A group of competitive swimmers, long-time head coach and USA Swimming national team director Frank Busch, along with 2008 Olympian Lacey Nymeyer, sent a letter to the NCAA Board of Governors, questioning the fairness of Thomas’ participation. The letter addresses the collegiate governing body that “successfully failed everyone” and caused “irrevocable damage” to the sport by allowing Thomas to compete against cisgender women while trying to “appease everyone.”

Also in 2022, Thomas, who earlier expressed interest in competing for a place at the Olympics, was denied by World Aquatics, formerly FINA, the committee overseeing international aquatics.

Blocking her participation, the group is establishing an “open” category for transgender athletes in some events. Its new policy aims to balance inclusivity while ensuring there is no unfair advantage.

According to Reuters, “the new eligibility policy for FINA competitions states that male-to-female transgender athletes are eligible to compete only if ‘they can establish to FINA’s comfortable satisfaction that they have not experienced any part of male puberty beyond Tanner Stage 2 (of puberty) or before age 12, whichever is later.”

Retirement
Responding to the protests, petitions and other disputes, Thomas disclosed challenges faced by transgender athletes, on and off the proverbial field, in her journey through scrutiny, policy debates, and ethical considerations.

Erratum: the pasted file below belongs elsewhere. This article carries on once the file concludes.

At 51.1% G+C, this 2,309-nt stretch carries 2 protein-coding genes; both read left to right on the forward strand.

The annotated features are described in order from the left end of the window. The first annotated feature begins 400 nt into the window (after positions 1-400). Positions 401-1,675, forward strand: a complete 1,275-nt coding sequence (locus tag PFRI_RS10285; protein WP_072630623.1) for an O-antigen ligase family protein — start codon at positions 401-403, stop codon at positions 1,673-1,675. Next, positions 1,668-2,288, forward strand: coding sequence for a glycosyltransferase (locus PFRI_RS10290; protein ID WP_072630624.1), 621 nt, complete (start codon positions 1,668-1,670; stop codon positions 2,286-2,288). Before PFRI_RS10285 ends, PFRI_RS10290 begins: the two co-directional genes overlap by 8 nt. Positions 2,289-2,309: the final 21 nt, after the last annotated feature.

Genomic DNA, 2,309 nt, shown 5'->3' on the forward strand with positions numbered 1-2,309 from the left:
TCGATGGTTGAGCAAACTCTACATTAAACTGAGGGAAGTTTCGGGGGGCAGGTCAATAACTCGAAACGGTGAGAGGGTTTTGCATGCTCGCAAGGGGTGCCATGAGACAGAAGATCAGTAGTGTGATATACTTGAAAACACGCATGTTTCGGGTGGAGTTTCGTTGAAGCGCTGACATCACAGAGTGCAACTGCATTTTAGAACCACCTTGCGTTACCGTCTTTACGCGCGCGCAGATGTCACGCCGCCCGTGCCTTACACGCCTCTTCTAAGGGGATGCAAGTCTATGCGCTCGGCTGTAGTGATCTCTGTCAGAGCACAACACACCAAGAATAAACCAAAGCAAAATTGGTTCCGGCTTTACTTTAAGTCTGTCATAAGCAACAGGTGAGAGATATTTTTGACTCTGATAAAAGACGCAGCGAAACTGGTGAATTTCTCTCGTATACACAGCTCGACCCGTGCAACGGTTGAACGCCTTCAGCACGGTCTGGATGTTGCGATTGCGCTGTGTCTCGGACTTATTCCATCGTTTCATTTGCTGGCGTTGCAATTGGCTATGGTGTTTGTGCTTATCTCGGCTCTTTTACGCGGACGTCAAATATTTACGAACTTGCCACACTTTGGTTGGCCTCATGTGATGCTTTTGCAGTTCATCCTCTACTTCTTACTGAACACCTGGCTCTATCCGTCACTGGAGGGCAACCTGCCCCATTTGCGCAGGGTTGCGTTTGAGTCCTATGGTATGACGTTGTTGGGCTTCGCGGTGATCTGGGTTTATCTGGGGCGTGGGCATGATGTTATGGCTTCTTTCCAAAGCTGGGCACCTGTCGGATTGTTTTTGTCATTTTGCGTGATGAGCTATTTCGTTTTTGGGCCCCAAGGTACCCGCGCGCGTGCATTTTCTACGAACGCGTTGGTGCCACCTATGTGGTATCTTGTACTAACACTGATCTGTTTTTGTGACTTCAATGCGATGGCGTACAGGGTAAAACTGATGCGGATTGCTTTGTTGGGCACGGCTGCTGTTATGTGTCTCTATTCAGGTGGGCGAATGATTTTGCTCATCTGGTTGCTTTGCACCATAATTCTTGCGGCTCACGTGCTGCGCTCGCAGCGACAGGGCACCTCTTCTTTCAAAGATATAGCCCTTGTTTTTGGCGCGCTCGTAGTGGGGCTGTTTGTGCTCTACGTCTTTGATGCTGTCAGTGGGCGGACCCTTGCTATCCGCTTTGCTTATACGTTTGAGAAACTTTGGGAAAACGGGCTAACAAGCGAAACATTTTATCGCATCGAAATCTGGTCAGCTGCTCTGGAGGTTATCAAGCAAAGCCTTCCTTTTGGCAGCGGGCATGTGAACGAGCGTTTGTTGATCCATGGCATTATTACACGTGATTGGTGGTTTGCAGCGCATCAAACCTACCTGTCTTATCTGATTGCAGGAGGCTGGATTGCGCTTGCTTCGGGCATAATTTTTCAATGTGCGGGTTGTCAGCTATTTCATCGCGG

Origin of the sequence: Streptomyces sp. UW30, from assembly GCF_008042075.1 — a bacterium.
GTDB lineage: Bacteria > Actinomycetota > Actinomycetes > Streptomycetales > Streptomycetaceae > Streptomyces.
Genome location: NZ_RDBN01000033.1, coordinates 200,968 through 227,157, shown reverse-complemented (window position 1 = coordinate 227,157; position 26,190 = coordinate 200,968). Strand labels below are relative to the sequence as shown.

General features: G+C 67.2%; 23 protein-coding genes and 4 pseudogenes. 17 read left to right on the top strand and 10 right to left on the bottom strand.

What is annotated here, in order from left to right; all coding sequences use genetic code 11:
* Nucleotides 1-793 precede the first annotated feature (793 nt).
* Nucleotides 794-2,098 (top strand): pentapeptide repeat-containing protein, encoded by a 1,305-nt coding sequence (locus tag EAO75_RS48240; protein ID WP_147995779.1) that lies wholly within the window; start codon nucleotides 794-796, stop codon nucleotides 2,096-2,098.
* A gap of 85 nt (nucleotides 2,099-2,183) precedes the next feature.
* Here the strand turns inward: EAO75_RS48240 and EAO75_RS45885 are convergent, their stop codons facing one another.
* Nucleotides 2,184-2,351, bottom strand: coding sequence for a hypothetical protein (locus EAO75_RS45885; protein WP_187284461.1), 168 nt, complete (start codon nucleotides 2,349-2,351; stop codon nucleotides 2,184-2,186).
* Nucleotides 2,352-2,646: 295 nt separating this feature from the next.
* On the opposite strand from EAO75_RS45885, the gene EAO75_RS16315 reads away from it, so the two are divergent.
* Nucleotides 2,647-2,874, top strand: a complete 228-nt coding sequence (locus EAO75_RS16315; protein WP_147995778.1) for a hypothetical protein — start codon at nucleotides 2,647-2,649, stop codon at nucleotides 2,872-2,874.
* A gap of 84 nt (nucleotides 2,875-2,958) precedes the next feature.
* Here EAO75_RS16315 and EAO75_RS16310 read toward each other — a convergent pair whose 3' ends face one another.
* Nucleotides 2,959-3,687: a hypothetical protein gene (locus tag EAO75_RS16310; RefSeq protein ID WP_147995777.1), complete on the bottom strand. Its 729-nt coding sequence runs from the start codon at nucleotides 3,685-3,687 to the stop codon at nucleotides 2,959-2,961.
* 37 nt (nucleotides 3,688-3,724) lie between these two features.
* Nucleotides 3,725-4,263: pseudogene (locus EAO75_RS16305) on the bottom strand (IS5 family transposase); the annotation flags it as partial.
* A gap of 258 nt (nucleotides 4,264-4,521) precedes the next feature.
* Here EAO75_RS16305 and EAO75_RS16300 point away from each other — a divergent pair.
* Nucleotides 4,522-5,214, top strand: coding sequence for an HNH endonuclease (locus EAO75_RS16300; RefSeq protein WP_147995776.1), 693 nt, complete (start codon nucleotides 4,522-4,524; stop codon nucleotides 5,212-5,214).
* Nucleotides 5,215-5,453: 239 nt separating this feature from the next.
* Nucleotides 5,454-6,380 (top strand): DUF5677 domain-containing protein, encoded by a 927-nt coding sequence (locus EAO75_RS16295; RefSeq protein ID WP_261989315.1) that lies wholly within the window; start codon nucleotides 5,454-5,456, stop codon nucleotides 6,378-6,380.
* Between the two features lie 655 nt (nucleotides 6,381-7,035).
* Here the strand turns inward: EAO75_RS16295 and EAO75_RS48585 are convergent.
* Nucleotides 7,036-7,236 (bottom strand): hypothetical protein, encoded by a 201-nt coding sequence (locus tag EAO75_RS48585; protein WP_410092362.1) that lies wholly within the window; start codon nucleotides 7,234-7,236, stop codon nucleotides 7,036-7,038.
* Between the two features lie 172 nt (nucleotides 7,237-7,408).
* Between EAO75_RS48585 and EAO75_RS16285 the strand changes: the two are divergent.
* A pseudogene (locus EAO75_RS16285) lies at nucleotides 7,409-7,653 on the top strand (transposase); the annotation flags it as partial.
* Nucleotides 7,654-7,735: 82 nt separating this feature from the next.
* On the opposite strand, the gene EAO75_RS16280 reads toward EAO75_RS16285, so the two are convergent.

Some supporters suggest her retirement from professional swimming represents a significant loss for the sport and underscores the need for a more inclusive approach to athletes and identity.

Now, the sports world is faced with the challenge of examining the ethical, biological, and societal aspects of transgender athletes while determining how Thomas’ involvement and withdrawal will shape the future of competitive sports.

The general population, however, say “good riddance” to her retirement.

One writes that the “patriarchy” is now in the form of men in “dresses and makeup.”

“Such an insult to biological women. Women have worked so hard to get to where we are in society today and our privileges are being revoked from us left and right.” The post continues, “It’s also quite ironic that you don’t see any transgender males doing this, it’s only transgender women trying to oppress biological women. The oppression of women from the patriarchy is very much not over, only now our biggest enemies are males walking amongst us in dresses and makeup.”

Another netizen shares, “I don’t understand how people can possibly support you and what you are saying. Women have fought for YEARS to be equally represented in sports, and finally women have high level of competition and then a biological male takes the title of a championship?” The post continues, “You were born with a major physical advantage over women, and yet you feel you are entitled to be able to compete in the same category.”

Thomas’ decision to retire serves as a reminder to reflect on the opportunities, acceptance, and spaces available to athletes, regardless of their gender identity, and those who identify as transgender.

The burning question here is can inclusivity and fairness be harmonized without disrupting traditional sport or excluding cisgender athletes?

And how many new categories will have to be added to make international sport more inclusive?